NACB - Scientific Shorts
NACB - Scientific Shorts (formerly NACB Blog)
By Niel Harris, MD
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The oral anticoagulant warfarin (also called coumadin) is a vitamin K antagonist that is widely used to prevent venous thrombosis. Warfarin inhibits the post-translational carboxylation of coagulation factors II, VII, IX and X. This diminishes the ability of these factors to interact with phospholipid membranes. The degree of anticoagulation achieved by warfarin is monitored by the common coagulation test known as the prothrombin time (PT). The latter is a clot-based test carried out on citrated plasma. The PT is initiated by adding tissue factor in (supraphysiologic concentrations) along with phospholipids and calcium chloride. The tissue factor/phospholipid combination is called thromboplastin. The PT does not prolong in response to deficiencies all the coagulation factors - for example, it is unaffected by low FVIII & FIX in patients with hemophilia.

The international normalized ratio (INR) was introduced in an attempt to standardize the PT. In its original manifestation, the PT was very variable because different thromboplastins were non-standardized and derived from many varied sources. PTs performed on the identical specimen by different laboratories were inconsistent. The concept behind the INR is that differences between the thromboplastins are accounted for by a calculation:-

INR = [PTpatient ÷ MNPT]ISI

The INR has no units (it is a ratio) and is determined to one decimal place. The first step of the INR calculation is to “normalize” the PT by comparing it to the mean normal prothrombin time (MNPT), the geometric mean of the prothrombin times of the healthy adult population. In the second step, this ratio is raised to a power designated the ISI, or international sensitivity index. The ISI is a function of the thromboplastin reagent. Two groups of data are used to derive the ISI (i) normal healthy individuals and (ii) patients stabilized on warfarin. Paired PT data are obtained from multiple samples using both the working thromboplastin reagent and the international thromboplastin standard.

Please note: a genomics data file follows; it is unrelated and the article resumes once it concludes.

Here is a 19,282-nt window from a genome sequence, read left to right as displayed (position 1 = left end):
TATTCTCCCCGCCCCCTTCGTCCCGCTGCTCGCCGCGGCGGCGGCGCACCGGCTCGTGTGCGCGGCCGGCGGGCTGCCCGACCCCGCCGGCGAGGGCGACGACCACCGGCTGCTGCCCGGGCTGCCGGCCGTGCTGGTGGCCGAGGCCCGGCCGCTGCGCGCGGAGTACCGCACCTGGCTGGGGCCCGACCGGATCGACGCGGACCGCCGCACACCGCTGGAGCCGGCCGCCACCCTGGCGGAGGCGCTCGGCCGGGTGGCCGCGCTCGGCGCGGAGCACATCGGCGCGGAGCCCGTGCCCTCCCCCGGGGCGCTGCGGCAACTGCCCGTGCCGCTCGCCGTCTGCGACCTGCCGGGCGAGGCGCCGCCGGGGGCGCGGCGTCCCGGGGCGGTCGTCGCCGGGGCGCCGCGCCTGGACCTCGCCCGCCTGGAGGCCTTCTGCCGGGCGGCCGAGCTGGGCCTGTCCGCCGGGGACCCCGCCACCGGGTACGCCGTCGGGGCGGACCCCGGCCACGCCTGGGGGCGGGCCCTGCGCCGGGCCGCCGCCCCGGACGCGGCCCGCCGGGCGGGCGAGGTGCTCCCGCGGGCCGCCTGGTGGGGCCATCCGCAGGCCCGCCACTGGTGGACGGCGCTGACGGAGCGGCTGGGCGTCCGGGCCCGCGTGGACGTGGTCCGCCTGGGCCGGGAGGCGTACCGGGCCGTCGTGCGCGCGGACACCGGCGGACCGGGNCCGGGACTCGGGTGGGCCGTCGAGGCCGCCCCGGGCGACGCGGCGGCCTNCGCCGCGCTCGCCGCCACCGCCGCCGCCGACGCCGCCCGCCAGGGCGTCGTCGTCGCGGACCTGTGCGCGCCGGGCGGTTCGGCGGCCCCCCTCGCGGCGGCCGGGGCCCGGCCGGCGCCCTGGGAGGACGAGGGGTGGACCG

normalized ratios graphic.jpg

The normal INR is typically 0.9 to about 1.1. On warfarin therapy, the INR elevates to between 2 and 3.5 and most hospital pharmacies and clinical hematology services will have specific INR goals documented in their treatment protocols.
The determination of the ISI does not include patients where the PT is prolonged due to, for example, severe liver disease. Indeed, the relationship between normal vs. warfarin-treated patients shown in the figure above, makes no prediction at all about the relationship between the working thromboplastin reagent and the WHO standard in liver disease. Put simply, if there is a certain degree of anticoagulation and a certain risk of bleeding present at an INR of 3.8 in a patient on warfarin, it does not necessarily follow that the same holds true for a patient with liver failure who has an INR of 3.8. Indeed, the elevated INR in liver disease does not protect patients against deep venous thrombosis.

This may be more apparent if one reexamines coagulation physiology.  In warfarin therapy, concentrations of vitamin K-dependent clotting factors are decreased, as determined by activity assays. The anticoagulant factors protein C and S are also decreased. While all this may also be true for liver disease, other factors will be affected, including low factors V, XI, low fibrinogen and low antithrombin III. Typically, FVIII and von Willebrand factor are elevated in liver disease.

 

In summary:
• The prothrombin time is a surrogate for the effects of warfarin therapy
• A normal PT does not exclude a bleeding tendency (e.g., hemophilia)
• The INR is a standardized prothrombin time designed to account for differences in thromboplastin.
• Derivation of the ISI is based on patients receiving warfarin
• The INR does not predict bleeding tendency in patients with liver failure or other systemic diseases.

 

 

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About the Author
Niel Harris, MD